Is Rahul Gandhi Simply Following In Footsteps Of PM Modi?

On January 30, Congress president Rahul Gandhi completed his Bharat Jodo Yatra (BJY) in Srinagar. He was satisfied after five months. After walking nearly 4,000 kilometres, the final ceremony in Srinagar had to go smoothly despite the bitter cold and snow. He was happy to play snowballs or sheen mubarak with his sister Priyanka.

He originally planned to end his Ekta Yatra at Raj Ghat, but the day before he decided to hoist the national flag at Lal Chowk, like Dr. Murli Manohar Joshi and PM Narendra Modi did in 1992. Rahul Gandhi waved the flag at Lal Chowk after dismissing it as a BJP-RSS stronghold, resembling Modi twenty years earlier.

In December 1991, during the height of J&K terrorism, Modi organised Dr. Murli Manohar Joshi’s Ekta Yatra from Kanyakumari to Kashmir. After travelling 14 states in two months, BJP leaders raised the national flag in Lal Chowk on January 26, 1992, despite separatist threats. Dr. Murli Manohar Joshi and his team, including Modi, were flown from Jammu to Srinagar in a military aircraft to hoist the flag to send a message to the separatists by the then-Congress administration under Prime Minister P.V. Narasimha Rao. Rahul’s J&K Bharat Jodo Yatra (BJY) was much calmer.

Normalcy has returned to Kashmir. After J&K’s special status was revoked on August 5, 2019, Union territory’s security improved. Representatives from several national and regional parties joined Rahul on stage to celebrate the end of his padyatra, despite the event’s many empty seats.

The Congress reportedly invited 23 “like-minded” opposition parties to the yatra’s grand finale, but many major parties, including the TMC, declined. After raising the tricolour at Lal Chowk in Srinagar, Rahul Gandhi said the march had “tremendous support and love from people along the route” and would have “effect on Indian polity, but what it will be, I can’t tell right now.” He seems unconcerned about the Srinagar opposition’s lack of support. His arrival thrilled Kashmiri political heavyweights in the Gupkar Alliance. According to Mehbooba Mufti, Rahul’s home is Kashmir, and the Congress will restore “Godse ideology has kidnapped from J&K.” Omar Abdullah wanted to go on another yatr with Rahul.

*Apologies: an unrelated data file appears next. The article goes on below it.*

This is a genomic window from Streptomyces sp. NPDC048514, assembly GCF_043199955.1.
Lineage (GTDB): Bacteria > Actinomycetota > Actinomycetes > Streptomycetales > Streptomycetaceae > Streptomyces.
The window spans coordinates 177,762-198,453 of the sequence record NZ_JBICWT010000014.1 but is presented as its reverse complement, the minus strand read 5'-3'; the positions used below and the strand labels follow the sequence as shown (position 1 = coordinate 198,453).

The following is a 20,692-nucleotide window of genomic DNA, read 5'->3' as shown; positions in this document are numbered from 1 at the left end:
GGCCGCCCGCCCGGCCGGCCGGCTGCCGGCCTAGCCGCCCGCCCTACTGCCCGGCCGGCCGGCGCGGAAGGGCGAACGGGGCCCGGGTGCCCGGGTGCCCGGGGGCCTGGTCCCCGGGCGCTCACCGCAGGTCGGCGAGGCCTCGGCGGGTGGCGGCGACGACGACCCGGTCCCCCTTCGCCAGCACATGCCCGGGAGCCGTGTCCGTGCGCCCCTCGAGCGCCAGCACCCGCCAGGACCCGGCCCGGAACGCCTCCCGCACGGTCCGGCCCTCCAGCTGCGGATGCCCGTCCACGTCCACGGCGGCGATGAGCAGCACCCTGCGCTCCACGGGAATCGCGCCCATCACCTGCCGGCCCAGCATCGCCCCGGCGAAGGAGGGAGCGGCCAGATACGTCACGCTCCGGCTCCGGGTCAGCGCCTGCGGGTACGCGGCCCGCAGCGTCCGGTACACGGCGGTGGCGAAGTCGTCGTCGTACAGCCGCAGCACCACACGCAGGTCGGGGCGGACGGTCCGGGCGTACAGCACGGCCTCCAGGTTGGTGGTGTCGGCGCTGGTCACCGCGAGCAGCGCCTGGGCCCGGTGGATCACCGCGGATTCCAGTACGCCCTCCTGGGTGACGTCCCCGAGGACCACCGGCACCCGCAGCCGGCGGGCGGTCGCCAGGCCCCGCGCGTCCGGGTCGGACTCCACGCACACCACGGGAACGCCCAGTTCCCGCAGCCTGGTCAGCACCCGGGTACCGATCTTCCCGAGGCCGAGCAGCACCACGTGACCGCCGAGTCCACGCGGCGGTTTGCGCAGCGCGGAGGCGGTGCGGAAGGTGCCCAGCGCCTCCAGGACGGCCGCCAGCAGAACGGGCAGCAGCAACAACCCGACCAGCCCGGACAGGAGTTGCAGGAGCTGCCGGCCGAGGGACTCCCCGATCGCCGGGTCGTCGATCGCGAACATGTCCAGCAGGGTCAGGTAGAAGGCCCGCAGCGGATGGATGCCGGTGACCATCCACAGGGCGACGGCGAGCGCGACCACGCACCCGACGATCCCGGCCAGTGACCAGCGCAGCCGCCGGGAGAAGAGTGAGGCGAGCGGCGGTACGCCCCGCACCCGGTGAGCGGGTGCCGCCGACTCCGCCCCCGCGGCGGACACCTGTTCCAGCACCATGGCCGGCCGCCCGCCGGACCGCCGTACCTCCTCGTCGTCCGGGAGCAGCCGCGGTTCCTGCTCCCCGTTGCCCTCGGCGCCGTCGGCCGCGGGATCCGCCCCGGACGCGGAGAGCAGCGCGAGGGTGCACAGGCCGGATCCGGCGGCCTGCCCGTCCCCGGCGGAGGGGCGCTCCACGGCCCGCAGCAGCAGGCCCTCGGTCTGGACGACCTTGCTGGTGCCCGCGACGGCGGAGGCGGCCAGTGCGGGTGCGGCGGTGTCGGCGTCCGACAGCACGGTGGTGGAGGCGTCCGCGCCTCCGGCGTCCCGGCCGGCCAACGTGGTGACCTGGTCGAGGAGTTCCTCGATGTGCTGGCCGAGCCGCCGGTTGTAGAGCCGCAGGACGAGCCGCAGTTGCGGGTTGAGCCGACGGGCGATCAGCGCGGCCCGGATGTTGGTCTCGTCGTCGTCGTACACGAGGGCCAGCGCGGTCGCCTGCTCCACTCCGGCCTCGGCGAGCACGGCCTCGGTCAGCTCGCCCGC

Rahul held “12 public gatherings, over 100 corner meetings, 13 press conferences, and 275 organised walking engagements” during his 136-day yatra, according to Congress media chief Jairam Ramesh. Because of the importance of transporting supplies in 60 containers, the BJP was the only party to ignore the yatra, calling it a “morning walk and evening stroll.” It was a voyage that changed Rahul’s image from “political” to “leader with an idea for India.” Despite some enigmas,

How does Rahul’s transformation affect the Congress as a whole? How will the party view him? After returning to Delhi, Rahul went straight to Lok Sabha for the Union Budget. However, Congress is in limbo. Political party members of the Gandhi family are awaiting the Gandhi scion’s actions. In the coming weeks, some senior party members are sceptical of Rahul and his inner circle’s contributions. It’s unclear if he’ll return to the spotlight. Some party members are also upset with Rahul for publicly shaming senior leader Digvijay Singh for his Army action comments. Why were you so harsh with Digvijayji? As Madhya Pradesh’s chief minister for ten years, he planned the Bharat Jodo Yatra. “This embarrassment would cost the Congress when we go to polls in MP,” says a veteran Congressman. Rahul made a mistake by needlessly mocking Union Home Minister Amit Shah and challenging him to take a yatra from Jammu to Srinagar. Who was Rahul’s security advisor? BJP Prime Minister Narendra Modi and Deputy Prime Minister Amit Shah can be criticised, but not individually. The BJP gains support from such attacks. A party leader says their members don’t “snipe” to bring down the opposition.

According to party insiders, Rahul and his staff are ecstatic about BJY’s “success.” Naturally, Rahul is aware that converting positive public sentiment toward him into party support will take a lot of work. As a BJY follow-up, the Haath se Haath Jodo (HSHJ) project was created. A former Congress lawmaker said, “If you are not seeing enough attendees at HSHJ, that is because we have lost our cadre.” If Congress had no representatives, what good would such programmes be? Winning over former cadre is the party’s issue.